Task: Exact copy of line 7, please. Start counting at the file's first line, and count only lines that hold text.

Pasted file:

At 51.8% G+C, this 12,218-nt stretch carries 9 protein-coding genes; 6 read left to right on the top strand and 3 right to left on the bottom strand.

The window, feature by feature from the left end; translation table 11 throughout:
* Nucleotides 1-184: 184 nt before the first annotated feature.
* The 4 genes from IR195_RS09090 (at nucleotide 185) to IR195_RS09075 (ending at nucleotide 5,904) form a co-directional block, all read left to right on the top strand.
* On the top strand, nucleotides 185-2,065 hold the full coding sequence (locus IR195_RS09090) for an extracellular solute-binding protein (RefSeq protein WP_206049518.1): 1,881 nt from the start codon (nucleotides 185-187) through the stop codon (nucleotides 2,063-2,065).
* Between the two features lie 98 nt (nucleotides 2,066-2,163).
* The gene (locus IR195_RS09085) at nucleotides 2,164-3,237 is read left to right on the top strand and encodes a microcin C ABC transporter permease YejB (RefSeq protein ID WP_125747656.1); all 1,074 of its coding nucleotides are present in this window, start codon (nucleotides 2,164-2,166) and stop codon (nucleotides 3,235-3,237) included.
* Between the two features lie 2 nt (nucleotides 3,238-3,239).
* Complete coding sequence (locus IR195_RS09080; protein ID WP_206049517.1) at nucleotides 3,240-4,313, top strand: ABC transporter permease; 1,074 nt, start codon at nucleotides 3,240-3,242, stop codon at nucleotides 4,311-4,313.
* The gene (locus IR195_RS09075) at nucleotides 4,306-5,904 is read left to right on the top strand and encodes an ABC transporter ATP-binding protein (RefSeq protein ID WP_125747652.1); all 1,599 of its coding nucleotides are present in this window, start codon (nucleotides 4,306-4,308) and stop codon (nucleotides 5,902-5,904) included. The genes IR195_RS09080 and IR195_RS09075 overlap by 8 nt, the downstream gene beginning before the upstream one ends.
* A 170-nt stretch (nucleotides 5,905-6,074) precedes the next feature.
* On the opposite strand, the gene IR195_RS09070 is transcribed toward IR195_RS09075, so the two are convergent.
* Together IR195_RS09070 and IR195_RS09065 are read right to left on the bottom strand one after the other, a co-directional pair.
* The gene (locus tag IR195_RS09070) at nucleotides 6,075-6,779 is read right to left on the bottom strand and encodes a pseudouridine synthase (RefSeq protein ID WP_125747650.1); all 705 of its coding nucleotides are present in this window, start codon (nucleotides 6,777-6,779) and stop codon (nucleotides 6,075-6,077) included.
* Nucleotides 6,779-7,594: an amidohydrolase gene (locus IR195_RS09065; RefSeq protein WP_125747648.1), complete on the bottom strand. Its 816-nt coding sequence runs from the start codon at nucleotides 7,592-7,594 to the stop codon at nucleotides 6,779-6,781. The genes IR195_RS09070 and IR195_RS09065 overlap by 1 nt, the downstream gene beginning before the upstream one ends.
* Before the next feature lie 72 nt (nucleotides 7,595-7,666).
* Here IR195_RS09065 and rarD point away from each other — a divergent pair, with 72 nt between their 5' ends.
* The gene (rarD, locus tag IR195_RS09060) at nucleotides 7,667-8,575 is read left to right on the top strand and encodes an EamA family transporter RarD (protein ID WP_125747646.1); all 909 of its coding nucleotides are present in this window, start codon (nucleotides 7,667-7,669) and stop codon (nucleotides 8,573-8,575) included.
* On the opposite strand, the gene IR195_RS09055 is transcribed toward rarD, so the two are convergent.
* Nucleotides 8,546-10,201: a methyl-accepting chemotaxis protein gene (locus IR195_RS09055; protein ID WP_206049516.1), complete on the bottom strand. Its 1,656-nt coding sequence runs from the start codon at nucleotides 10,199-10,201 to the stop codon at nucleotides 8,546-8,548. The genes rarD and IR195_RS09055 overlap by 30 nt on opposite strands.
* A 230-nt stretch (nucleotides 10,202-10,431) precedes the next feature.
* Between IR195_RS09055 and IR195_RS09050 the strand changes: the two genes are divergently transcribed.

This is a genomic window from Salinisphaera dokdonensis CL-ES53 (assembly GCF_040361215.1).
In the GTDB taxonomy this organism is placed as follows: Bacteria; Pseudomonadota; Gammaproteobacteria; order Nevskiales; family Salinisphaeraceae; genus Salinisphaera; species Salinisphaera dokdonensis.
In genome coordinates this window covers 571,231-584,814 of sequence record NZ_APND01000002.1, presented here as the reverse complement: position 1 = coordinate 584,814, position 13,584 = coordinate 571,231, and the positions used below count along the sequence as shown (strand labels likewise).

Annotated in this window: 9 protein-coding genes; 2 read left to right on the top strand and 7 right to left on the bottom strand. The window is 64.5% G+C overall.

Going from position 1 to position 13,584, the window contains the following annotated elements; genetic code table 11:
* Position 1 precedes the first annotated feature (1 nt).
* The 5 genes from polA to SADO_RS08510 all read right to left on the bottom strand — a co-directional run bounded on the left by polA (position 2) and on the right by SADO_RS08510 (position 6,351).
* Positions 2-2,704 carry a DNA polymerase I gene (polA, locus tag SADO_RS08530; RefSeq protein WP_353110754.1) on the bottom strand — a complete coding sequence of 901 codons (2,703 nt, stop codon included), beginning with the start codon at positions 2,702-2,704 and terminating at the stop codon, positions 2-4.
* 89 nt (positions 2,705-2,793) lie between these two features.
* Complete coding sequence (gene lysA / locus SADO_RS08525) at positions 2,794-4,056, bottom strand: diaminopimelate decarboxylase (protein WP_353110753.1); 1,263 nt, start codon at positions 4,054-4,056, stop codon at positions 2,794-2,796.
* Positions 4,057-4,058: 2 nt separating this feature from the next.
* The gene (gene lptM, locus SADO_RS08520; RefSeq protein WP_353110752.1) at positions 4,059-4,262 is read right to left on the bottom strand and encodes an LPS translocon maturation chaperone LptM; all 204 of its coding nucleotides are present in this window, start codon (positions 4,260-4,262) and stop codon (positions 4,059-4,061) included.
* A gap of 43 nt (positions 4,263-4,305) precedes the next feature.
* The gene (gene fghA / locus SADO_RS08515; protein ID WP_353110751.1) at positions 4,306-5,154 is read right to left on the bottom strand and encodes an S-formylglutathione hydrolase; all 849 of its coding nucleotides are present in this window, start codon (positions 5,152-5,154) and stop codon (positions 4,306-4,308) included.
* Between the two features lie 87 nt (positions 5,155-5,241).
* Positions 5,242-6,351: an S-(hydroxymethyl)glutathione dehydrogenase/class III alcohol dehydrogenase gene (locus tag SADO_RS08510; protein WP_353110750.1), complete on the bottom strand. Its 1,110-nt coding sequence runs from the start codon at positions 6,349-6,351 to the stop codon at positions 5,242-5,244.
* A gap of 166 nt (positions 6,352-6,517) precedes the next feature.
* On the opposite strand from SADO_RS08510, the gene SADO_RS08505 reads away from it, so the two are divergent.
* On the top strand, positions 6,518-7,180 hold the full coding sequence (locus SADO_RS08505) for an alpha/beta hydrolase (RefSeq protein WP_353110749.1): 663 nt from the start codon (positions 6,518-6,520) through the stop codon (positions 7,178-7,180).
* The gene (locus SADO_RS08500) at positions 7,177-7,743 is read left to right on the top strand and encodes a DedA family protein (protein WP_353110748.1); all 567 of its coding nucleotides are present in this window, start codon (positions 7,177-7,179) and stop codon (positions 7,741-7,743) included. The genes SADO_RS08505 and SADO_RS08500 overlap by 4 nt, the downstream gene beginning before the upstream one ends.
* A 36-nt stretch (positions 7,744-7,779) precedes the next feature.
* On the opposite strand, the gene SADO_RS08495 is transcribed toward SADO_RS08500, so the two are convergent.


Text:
* The gene (locus IR195_RS09085) at nucleotides 2,164-3,237 is read left to right on the top strand and encodes a microcin C ABC transporter permease YejB (RefSeq protein ID WP_125747656.1); all 1,074 of its coding nucleotides are present in this window, start codon (nucleotides 2,164-2,166) and stop codon (nucleotides 3,235-3,237) included.